Celia Cruz was to Latin music as Aretha Franklin was to soul, Cesaria Evora to fado**, Mahalia Jackson to gospel and Bessie Smith to the blues. She was the queen. On the two occasions I saw her, I was left in no doubt of that. The first was in 1976, when she appeared at the Lyceum with the Fania All Stars, alongside Johnny Pacheco and Ray Barretto. The second was 10 years later, when she arrived at Hammersmith Palais on a sultry July night with Tito Puente’s eight-piece band, took the stage in a dress covered with black, silver and hot red sequins, and set the place on fire. Here’s what I wrote in The Times the next day:
“Most of her songs are constructed according to a formula that gets the verse out of the way before concentrating on the sequence in which the singer improvises over a mesmerising two-chord vamp. It is there, in the real heart of the music, as the polyrhythms of congas, bongos and timbales interlock with the fluid and deceptively simple stroll of the bass guitar, that Celia Cruz proves her greatness. The vamp section of the mid-tempo ‘Bemba Colora’ turned into a roller-coaster of successive crescendos and she shouted, chattered and crooned, the audience hardly needing her encouragement to chant the responses while attempting to dance in the sweaty crush at the foot of the stage. Her own dancing, involving brief bouts of spasms and convulsions that defined the Latin ability to retain control while discarding inhibitions, provided a further incitement to displays of ecstatic abandon.”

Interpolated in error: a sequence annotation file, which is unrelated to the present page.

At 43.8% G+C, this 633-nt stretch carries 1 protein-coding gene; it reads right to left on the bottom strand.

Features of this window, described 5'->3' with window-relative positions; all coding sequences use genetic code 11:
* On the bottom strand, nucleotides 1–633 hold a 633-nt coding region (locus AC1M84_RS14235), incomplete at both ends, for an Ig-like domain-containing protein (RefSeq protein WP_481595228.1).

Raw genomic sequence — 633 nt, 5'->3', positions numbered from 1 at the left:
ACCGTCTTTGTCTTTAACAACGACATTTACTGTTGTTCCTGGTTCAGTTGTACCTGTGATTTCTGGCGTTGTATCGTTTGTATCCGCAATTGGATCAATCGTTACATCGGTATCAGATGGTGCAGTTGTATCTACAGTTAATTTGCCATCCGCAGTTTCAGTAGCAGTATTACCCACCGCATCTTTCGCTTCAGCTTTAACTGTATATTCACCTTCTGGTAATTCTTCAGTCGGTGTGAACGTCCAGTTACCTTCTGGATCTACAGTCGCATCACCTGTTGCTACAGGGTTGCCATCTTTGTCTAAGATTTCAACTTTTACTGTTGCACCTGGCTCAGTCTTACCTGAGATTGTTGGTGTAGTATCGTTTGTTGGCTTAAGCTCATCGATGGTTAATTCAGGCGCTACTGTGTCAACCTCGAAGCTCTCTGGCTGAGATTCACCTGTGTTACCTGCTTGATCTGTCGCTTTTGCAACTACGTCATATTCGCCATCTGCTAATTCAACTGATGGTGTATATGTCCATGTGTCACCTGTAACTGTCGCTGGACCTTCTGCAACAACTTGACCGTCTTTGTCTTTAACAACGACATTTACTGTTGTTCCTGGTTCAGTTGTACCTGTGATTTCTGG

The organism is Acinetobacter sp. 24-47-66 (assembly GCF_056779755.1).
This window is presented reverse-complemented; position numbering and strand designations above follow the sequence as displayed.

I can still hear that “Bemba Colora”: it went on for a very long time and would still be going on now, if those of us who were there had been given a vote on the matter. It was a night when you wished you’d been born Latin, and one of the dozen most memorable gigs I can remember.
Inevitably, “Bemba Colora” is among the 10 songs associated with Cruz chosen by Angélique Kidjo, the great Beninese singer, for her new album, titled Celia. Or, as one might put it, this is Angélique Kpasseloko Hinto Hounsinou Kandjo Manta Zogbin Kidjo paying tribute to Úrsula Hilaria Celia de la Caridad Cruz Alfonso.
It’s no surprise that Kidjo and her producer, David Donatien, approached the project from an original perspective, choosing to take the songs on a journey back to Africa. This isn’t a salsa album: it’s an album of the African diaspora, bringing sounds and inflections from all over the continent to bear in a very organic and contemporary way. The musicians involved include Tony Allen, the great Afro-beat drummer, who partners the bassist Meshell Ndegeocello on several tracks, and the members of London’s Sons of Kemet, who provide the basis for a fine reading of “Bemba Colora”. Shabaka Hutchings, their tenor saxophonist, and Theon Cross, their tuba-player, contribute to several other tracks.
The one that really caught my ear is “Sahara”, a ballad of grand yearning recorded by Cruz in 1952. Written by Eligio Varela Mora, it’s given full value by Kidjo’s majestic delivery, languid but intense, over a beautiful arrangement featuring the unhurried ticking of Donatien’s percussion, the colourations of Xavier Tribolet’s piano and organ and Clément Petit’s overdubbed cellos, a kind of desert chamber ensemble. Every track has something interesting to offer, but this is where the project most fully realises its potential, both as a tribute and as a free-standing creation. Like that “Bemba Colora” in Hammersmith more than 30 years ago, it casts a spell you want never to end.
* Angélique Kidjo’s Celia is out now on the Verve label.
** See Vitor Fragoso’s comment.